09 September 2020, 10am
“World Athletics fully respects each individual’s personal dignity and supports the social movement to have people accepted in society based on their chosen legal sex and/or gender identity,” said WA. “As the SFT specifically recognised, however, the Differences of Sex Development (DSD) Regulations are not about challenging an individual’s gender identity, but rather about protecting fair competition for all female athletes. The Swiss Federal Tribunal acknowledged that innate characteristics can distort the fairness of competitions, noted that in sport several categories (such as weight categories) have been created based on biometric data, and confirmed that ‘It is above all up to the sports federations to determine to what extent a particular physical advantage is likely to distort competition and, if necessary, to introduce legally admissible eligibility rules to remedy this state of affairs.’
“The Court of Arbitration for Sport (CAS) agreed with World Athletics and now the SFT has also agreed that: ‘In some contexts, such as competitive sport, biological characteristics may, exceptionally and for the purposes of fairness and equal opportunity, trump a person’s legal sex or gender identity.’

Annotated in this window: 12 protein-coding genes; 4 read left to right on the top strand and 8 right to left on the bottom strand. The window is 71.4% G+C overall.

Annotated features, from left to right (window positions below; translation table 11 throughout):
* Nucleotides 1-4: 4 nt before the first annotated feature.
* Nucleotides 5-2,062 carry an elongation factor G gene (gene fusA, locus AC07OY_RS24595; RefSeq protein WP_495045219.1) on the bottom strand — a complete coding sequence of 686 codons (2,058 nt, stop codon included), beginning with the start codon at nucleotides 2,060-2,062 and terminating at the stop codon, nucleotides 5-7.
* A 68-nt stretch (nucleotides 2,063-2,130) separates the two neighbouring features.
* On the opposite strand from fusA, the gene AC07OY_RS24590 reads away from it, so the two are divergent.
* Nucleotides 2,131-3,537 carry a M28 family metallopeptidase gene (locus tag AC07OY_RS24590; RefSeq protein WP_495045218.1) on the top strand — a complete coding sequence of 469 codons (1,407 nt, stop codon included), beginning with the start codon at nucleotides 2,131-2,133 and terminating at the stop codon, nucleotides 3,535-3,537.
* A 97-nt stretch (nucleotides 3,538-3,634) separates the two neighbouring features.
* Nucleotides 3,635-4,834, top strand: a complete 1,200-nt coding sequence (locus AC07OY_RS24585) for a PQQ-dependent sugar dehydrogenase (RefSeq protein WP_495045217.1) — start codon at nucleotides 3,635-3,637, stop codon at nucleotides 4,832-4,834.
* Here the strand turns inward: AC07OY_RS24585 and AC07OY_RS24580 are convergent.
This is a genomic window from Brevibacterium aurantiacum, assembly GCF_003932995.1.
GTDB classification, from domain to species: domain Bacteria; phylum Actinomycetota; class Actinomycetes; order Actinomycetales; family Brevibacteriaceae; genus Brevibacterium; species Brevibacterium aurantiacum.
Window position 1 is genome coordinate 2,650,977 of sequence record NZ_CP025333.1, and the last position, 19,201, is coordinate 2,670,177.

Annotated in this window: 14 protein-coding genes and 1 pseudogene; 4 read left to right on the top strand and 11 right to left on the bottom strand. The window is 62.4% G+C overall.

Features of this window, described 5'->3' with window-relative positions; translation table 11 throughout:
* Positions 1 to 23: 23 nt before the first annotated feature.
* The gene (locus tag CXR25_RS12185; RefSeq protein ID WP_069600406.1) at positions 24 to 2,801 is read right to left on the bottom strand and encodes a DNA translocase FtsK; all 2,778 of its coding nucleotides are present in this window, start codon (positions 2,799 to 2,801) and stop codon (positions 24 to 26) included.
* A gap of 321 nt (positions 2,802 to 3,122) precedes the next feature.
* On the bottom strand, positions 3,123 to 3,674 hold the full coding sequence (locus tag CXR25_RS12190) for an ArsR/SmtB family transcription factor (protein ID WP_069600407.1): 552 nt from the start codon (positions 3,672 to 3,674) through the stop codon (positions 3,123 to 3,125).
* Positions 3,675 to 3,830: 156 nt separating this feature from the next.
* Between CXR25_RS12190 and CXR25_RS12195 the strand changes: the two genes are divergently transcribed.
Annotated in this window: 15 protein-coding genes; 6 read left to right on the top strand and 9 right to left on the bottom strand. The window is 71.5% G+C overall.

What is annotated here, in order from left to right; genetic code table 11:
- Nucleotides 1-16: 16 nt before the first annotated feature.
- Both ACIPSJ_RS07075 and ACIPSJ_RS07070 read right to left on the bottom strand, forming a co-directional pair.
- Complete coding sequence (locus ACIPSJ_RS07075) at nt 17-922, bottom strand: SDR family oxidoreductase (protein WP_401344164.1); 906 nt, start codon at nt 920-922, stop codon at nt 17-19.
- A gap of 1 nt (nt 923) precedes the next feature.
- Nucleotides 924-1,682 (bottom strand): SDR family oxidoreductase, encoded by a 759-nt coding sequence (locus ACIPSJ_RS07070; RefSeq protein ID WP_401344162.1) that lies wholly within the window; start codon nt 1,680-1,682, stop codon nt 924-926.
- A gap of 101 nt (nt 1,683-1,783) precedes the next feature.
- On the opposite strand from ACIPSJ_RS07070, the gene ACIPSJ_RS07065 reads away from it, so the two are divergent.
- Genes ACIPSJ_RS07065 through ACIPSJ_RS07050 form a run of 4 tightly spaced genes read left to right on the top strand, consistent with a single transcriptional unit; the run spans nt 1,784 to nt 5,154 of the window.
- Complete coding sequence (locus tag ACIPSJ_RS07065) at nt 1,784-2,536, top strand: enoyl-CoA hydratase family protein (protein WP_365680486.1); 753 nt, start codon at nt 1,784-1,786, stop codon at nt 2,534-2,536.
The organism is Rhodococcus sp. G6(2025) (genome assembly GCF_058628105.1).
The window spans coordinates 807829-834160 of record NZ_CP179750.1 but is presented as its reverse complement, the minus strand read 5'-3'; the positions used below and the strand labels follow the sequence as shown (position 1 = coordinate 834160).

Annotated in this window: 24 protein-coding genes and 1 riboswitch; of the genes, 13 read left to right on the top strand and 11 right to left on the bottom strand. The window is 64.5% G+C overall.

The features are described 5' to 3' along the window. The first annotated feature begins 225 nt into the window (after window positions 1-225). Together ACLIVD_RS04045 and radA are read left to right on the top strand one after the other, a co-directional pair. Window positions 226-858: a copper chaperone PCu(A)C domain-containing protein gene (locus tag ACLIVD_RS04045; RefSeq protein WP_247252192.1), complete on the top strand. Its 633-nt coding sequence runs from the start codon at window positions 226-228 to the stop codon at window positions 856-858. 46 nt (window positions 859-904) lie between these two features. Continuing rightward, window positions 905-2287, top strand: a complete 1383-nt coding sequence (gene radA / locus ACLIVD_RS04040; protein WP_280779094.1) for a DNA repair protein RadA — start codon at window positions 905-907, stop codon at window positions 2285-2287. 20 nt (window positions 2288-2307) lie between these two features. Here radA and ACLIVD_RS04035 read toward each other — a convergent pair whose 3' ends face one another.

“Based on these findings, the CAS decision cannot be challenged. Fairness in sport is a legitimate concern and forms a central principle of sporting competition. It is one of the pillars on which competition is based. The European Court of Human Rights also attaches particular importance to the aspect of fair competition. In addition to this significant public interest, the CAS rightly considered the other relevant interests, namely the private interests of the female athletes running in the ‘women’ category.
“Throughout this long battle, World Athletics has always maintained that its regulations are lawful and legitimate, and that they represent a fair, necessary and proportionate means of ensuring the rights of all female athletes to participate on fair and equal terms. It has rejected the suggestion that they infringe any athlete’s human rights, including the right to dignity and the right to bodily integrity. We are very pleased that the highest court in Switzerland has now joined with the highest court in sport in endorsing World Athletics’ arguments.”